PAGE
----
Jump to content


  • Posts

  • Joined

  • Last visited

About FlyingCanOpener

  • Birthday 10/22/1981

Contact Methods

  • Website URL

Profile Information

  • Gender
  • Location
    Where North of I-10 is Yankee Country
  • Interests
    Geomatics // Naval History // Teaching

Recent Profile Visitors

1,092 profile views

FlyingCanOpener's Achievements


Crew (2/3)



  1. Well, if it's to keep them safe from the inevitable Azeri drone hordes, it's sensible enough to me!
  2. Commercial drones like the ubiquitous DJI Mavics are limited in that they're loud, not weatherproofed, tied to a cell phone/tablet connection for control/data transmission, and like you said, the lack of zoom (Save the Mavic 2 Zoom and the small camera on the Mavic 3). Also, if you want an integrated controller with the live feed instead of a phone, get ready to double the cost for what's essentially an Android tablet glued to a standard controller. Smaller military drones have more robust transmission protocols (compared to a civilian drone), are hardened against the elements, and are much quieter than civilian drones--all vital if you want to get information back to your soldiers and them not get killed in the process because the OPFOR can detect you. FLIR's Black Hornet costs $80,000, but uses a far better video sensor than you can have on a civilian drone on a far smaller platform:
  3. Which leads to this interesting article by RUSI about the air campaign. I'm wary of the fact that it's solely based on what we've seen and feels like it includes our typical Western assumptions about Russian competence, but there's also not a lot of amateur footage of airstrikes or Russian planes in flight leaking out online or pro-Russian types shilling for them online to pose as a reasonable counterweight to some of the guy's thoughts either. https://rusi.org/explore-our-research/publications/rusi-defence-systems/russian-air-force-actually-incapable-complex-air-operations More than a week into the Russian invasion of Ukraine, the Russian Air Force has yet to commence large-scale operations. Inactivity in the first few days could be ascribed to various factors, but the continued absence of major air operations now raises serious capability questions. ... Russia has every incentive to establish air superiority, and on paper should be more than capable of doing so if it commits to combat operations in large, mixed formations to suppress and hunt down Ukrainian fighters and SAM systems. Instead, the VKS continues to only operate in very small numbers and at low level to minimise the threat from the Ukrainian SAMs. Down low, their situational awareness and combat effectiveness is limited, and they are well within range of the MANPADS such as Igla and Stinger which Ukrainian forces already possess. The numbers of MANPADS are also increasing, as numerous Western countries send supplies to beleaguered Ukrainian forces. To avoid additional losses to MANPADS, sorties continue to be primarily flown at night, which further limits the effectiveness of their mostly unguided air-to-ground weapons. This explanation may yet prove to be false; the VKS may suddenly start mounting large-scale complex air operations comparable to those routinely conducted by NATO states and other modern air forces such as Israel. If does not, however, it will have profound implications for its potential combat power against Ukrainian forces in the coming weeks, and its value as a conventional deterrence tool against Western countries.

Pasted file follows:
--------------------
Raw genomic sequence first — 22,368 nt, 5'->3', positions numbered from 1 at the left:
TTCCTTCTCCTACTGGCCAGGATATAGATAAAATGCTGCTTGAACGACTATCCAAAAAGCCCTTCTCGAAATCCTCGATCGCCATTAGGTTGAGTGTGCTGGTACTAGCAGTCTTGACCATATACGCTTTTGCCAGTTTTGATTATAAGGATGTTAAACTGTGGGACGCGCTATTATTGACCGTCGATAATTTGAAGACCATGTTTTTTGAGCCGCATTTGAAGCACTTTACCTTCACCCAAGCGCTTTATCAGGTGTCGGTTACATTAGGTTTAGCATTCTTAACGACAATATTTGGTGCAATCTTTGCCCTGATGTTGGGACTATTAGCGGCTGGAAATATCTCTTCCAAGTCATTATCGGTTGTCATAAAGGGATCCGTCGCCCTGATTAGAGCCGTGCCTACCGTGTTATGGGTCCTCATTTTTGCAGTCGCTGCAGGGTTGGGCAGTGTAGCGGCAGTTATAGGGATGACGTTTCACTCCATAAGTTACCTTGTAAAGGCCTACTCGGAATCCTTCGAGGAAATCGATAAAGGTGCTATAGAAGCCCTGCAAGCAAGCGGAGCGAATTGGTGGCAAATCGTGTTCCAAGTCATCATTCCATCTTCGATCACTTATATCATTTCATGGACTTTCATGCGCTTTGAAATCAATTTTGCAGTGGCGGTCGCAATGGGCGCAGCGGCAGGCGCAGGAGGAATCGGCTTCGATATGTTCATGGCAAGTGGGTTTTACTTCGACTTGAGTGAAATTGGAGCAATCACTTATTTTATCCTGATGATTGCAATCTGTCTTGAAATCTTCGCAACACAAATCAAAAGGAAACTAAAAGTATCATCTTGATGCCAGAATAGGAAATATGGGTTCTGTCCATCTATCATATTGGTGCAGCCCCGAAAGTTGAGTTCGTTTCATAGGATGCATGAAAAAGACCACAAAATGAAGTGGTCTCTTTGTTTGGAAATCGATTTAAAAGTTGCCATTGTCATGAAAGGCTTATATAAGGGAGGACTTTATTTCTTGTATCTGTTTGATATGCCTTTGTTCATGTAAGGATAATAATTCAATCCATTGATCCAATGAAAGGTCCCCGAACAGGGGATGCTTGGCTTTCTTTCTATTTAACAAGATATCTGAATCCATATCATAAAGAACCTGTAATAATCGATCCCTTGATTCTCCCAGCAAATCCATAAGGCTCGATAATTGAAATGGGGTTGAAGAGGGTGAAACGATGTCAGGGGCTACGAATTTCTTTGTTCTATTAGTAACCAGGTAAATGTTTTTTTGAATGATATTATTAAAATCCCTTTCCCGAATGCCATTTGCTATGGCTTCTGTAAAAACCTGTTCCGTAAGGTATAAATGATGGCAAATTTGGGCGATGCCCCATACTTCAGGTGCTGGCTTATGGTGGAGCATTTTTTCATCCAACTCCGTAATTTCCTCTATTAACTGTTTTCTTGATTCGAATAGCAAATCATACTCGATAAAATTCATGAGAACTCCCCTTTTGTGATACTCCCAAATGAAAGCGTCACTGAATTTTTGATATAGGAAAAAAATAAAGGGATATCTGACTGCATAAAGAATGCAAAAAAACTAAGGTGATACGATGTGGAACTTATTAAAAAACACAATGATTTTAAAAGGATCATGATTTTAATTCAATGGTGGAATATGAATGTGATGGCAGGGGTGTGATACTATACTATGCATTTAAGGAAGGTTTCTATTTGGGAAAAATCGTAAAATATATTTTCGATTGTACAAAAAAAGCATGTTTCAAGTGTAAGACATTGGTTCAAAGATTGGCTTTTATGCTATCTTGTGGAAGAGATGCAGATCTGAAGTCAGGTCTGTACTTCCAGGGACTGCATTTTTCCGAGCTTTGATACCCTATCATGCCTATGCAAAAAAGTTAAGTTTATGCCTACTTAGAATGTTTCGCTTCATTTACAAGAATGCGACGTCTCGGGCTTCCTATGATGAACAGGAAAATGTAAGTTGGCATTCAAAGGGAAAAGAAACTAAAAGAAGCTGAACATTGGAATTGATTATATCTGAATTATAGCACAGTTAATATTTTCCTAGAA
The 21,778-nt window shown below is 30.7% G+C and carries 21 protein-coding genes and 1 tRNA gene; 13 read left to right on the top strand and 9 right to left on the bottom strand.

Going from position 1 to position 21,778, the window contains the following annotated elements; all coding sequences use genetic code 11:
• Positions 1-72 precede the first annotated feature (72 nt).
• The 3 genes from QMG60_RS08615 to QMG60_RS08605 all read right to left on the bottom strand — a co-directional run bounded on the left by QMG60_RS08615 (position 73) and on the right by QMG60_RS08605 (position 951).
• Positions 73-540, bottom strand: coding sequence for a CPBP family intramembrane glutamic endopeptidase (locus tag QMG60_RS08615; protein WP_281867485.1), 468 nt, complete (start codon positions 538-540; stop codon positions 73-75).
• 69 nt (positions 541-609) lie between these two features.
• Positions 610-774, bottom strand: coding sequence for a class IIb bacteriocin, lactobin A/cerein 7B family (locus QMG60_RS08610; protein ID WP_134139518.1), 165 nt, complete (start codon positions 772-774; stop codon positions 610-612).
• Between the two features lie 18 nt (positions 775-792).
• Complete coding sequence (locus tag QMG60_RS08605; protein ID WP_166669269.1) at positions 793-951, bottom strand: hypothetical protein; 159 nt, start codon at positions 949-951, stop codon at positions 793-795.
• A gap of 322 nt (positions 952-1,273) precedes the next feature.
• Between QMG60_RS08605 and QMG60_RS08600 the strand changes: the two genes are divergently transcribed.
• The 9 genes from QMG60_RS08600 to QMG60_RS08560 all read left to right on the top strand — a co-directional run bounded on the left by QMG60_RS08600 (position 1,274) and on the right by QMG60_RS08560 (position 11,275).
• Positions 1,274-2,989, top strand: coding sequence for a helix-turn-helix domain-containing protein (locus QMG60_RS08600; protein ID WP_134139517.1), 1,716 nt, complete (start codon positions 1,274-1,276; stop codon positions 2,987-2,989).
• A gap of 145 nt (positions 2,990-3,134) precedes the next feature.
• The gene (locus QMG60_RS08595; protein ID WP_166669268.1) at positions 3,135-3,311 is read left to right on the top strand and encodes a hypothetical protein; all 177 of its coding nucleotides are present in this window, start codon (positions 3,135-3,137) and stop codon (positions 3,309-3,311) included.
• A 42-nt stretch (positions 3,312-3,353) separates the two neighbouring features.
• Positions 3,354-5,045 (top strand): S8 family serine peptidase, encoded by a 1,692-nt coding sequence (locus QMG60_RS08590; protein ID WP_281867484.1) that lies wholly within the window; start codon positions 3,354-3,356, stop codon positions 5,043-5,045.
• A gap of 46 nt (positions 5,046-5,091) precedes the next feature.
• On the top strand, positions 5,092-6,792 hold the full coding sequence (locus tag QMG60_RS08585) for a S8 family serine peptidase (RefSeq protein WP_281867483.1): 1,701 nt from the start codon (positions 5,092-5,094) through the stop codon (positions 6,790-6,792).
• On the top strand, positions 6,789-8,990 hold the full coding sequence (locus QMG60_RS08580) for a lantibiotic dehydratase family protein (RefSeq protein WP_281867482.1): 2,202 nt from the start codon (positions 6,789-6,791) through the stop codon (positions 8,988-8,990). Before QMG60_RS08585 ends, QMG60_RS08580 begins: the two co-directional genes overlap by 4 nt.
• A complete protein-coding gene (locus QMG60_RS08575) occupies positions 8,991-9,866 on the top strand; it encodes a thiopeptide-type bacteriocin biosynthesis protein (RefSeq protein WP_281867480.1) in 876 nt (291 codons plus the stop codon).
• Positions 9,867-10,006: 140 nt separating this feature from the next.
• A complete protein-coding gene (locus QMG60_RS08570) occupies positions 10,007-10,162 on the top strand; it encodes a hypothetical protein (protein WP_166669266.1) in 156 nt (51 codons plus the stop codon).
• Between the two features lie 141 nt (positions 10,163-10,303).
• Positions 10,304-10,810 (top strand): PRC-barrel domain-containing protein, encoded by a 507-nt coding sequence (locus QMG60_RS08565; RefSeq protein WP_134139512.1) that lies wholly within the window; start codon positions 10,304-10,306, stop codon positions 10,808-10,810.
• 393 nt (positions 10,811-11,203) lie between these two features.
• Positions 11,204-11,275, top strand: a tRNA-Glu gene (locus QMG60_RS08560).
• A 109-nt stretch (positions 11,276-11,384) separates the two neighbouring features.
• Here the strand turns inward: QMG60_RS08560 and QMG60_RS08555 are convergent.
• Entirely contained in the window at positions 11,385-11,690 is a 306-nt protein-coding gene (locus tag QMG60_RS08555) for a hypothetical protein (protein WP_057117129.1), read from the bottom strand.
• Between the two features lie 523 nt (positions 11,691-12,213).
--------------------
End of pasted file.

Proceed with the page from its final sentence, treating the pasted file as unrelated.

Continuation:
4. Manufacturer of the advanced bombsights that have been put on upgraded Fencers and Flankers. IIRC it's just a super-advanced computerized sight that takes more data into account before giving the pilot the optimal targeting solution.
  5. Considering their relatively lower budget, not wasting valuable PGM's on goat barns is a bit more wise of a strategy than the US which just drops a JDAM on just about anything because they've managed to make them so cheap and the overall priority of pretending like we put the protection of civilian lives as our highest priority. But it is a little curious that we're not seeing Russian MoD release bombing footage like we're used to in the West to amplify the message that they're only out to denazify Ukraine and are using incredible restraint to protect innocent civilians' lives. They may be showing it on Russian TV, but you'd expect some of it to leak out onto Twitter and the more pro-Russian OSINT websites that were showing them in Syria.